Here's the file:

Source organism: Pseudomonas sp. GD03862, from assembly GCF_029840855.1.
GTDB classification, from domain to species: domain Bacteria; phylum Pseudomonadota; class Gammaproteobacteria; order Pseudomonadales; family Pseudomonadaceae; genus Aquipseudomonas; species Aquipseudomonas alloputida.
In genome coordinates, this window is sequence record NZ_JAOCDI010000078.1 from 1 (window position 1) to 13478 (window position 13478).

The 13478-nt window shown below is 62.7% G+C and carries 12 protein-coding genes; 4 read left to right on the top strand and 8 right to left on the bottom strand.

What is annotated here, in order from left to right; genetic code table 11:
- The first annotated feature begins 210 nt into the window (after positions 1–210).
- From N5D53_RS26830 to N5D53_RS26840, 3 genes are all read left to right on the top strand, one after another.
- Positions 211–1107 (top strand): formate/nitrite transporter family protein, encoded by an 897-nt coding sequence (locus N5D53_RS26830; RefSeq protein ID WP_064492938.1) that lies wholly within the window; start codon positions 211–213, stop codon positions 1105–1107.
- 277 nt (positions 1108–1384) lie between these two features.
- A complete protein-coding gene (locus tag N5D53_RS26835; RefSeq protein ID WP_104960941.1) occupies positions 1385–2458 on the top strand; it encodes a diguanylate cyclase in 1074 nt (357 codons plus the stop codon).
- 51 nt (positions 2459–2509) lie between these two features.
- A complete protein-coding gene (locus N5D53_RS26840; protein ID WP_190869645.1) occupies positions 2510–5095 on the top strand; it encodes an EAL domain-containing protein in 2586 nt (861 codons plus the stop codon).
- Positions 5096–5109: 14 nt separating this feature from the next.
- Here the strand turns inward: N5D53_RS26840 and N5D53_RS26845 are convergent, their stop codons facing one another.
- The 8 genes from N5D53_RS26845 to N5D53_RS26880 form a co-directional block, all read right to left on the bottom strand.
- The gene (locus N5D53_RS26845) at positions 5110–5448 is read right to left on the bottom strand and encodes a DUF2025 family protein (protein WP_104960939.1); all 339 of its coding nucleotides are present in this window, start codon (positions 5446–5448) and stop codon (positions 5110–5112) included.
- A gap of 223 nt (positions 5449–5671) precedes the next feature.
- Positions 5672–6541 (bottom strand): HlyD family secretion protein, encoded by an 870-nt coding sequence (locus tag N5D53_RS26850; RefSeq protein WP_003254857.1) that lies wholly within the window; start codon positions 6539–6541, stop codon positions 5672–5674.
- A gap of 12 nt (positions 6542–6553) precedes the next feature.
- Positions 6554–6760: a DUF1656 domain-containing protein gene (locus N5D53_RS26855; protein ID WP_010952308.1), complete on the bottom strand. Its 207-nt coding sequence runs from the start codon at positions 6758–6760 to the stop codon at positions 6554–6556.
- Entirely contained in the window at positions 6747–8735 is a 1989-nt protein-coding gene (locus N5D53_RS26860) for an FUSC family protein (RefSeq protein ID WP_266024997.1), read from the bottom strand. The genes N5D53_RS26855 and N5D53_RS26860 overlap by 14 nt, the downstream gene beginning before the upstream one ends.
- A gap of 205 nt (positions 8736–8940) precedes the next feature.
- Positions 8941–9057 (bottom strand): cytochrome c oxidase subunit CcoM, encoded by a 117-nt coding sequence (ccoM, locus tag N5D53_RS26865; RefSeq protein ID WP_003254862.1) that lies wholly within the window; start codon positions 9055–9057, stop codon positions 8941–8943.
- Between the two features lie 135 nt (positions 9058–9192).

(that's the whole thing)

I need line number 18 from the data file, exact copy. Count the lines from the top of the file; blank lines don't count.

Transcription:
- Positions 5672–6541 (bottom strand): HlyD family secretion protein, encoded by an 870-nt coding sequence (locus tag N5D53_RS26850; RefSeq protein WP_003254857.1) that lies wholly within the window; start codon positions 6539–6541, stop codon positions 5672–5674.